Complementary medicine is a kind of general medicine, but a kind that most people have never experienced. How is complementary medicine different from “traditional medicine” (the type of medicine practiced by many medical doctors you may have been to in the past)? First, traditional medicine uses mostly prescription medicines as the first line of treatment, with surgery as the second line. Complementary medicine focuses first and foremost on diet, exercise, relaxation, behavior change and vitamins to improve health. Drugs and surgery are usually the last approaches used by a complementary physician, and when they are used, drugs are generally prescribed in much smaller doses.
Second, the complementary medical doctor views you “as a whole.” We assume that you can’t treat one part of the body successfully without making sure all systems are “go”. We pay special attention to the “small” details of each patient’s history that might otherwise be overlooked, such as fatigue, indigestion or constipation. It is my job as a complementary doctor to work towards restoring you to a natural state of overall good health and an improved state of well-being. This approach helps to prevent future health problems and reduces health risks. Sometimes this is called “preventative medicine.”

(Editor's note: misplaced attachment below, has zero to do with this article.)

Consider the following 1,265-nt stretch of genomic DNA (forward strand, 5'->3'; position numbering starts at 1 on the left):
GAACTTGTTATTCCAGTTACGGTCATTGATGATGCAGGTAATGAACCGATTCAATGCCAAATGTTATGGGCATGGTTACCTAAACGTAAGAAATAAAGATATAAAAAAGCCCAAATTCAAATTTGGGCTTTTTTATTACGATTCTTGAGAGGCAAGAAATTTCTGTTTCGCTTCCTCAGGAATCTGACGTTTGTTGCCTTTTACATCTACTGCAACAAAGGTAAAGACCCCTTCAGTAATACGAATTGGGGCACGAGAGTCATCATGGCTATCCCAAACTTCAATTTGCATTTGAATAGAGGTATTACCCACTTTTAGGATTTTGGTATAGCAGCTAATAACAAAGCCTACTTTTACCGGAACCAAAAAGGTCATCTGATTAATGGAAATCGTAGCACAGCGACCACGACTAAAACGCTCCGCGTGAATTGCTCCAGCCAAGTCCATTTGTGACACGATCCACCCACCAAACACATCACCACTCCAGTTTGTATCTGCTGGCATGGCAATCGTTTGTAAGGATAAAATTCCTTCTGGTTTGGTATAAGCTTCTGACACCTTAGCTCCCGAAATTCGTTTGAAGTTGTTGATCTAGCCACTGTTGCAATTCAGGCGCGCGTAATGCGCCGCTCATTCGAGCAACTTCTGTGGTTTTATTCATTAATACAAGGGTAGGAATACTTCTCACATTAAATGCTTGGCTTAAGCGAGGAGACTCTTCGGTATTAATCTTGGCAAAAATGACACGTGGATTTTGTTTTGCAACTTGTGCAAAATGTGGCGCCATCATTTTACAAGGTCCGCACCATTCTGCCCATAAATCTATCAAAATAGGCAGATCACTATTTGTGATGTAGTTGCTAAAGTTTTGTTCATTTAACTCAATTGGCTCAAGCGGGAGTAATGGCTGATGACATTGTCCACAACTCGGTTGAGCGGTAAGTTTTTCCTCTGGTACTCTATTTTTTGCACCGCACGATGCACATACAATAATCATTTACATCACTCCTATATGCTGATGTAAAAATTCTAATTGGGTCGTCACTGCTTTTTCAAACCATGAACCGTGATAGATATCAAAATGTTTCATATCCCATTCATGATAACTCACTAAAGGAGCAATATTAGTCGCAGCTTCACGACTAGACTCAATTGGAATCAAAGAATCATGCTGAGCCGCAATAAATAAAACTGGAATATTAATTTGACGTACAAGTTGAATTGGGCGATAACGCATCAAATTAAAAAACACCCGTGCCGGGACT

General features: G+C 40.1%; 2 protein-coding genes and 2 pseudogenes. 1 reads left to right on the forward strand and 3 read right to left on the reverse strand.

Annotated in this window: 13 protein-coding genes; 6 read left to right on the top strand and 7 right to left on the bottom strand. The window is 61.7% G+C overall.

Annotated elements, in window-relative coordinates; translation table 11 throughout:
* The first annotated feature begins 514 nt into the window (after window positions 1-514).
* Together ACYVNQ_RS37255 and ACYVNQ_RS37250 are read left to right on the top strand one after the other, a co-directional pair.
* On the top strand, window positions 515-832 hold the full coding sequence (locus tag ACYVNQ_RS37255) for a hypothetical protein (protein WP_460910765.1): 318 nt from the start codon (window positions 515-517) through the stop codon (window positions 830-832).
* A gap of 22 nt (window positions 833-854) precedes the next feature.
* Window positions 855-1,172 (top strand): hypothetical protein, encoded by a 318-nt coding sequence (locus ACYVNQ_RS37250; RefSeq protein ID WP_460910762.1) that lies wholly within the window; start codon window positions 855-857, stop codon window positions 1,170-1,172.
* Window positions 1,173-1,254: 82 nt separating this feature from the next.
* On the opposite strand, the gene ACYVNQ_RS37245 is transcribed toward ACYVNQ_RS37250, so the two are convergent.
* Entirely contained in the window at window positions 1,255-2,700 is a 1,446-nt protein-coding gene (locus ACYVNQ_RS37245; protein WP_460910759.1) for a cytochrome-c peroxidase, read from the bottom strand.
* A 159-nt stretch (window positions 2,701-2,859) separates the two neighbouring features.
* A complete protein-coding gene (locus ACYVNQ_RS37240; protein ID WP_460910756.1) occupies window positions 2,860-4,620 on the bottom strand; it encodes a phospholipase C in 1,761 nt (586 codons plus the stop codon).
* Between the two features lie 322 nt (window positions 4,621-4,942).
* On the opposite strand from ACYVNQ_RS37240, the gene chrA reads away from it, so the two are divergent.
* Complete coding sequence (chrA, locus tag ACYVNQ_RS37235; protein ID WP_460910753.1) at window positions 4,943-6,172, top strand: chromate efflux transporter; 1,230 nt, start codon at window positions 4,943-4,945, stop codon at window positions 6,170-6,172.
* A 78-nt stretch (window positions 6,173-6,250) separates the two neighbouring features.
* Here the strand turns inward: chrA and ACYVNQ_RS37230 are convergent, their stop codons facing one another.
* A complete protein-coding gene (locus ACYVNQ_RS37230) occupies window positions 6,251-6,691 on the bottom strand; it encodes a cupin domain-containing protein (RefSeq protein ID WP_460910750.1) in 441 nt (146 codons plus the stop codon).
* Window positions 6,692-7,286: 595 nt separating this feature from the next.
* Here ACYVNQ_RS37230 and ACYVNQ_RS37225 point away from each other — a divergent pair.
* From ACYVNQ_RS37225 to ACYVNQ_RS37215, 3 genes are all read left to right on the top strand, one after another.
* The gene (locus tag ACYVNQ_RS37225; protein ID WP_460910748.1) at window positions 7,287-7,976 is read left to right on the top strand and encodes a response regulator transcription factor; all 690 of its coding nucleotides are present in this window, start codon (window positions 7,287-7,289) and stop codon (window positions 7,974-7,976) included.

For an example of how this works, let’s take high blood pressure. The complementary physician focuses during your first visit on weight, water intake, stress, exercise, diet and vitamins. These are the front line therapies used in my practice. Only if they fail, which is rare, will I turn to prescription pills.
Lastly, complementary doctors are very interested in innovative therapies for medical complaints that are not successfully treatable by the traditional approach. The bottom line is always getting good results in the safest possible way.
Is complementary medicine for you? If you have ever been treated with a medication, and then you read the package insert and saw a frightening table of side effects; if you’ve ever been on a long list of medications and had an intuition that it was probably too much medication to be taking all at once; or, if you’ve ever had surgery recommended as treatment and you wondered if there might not be another way - you should consider complementary medicine. It’s the most comprehensive and conservative approach to your best health.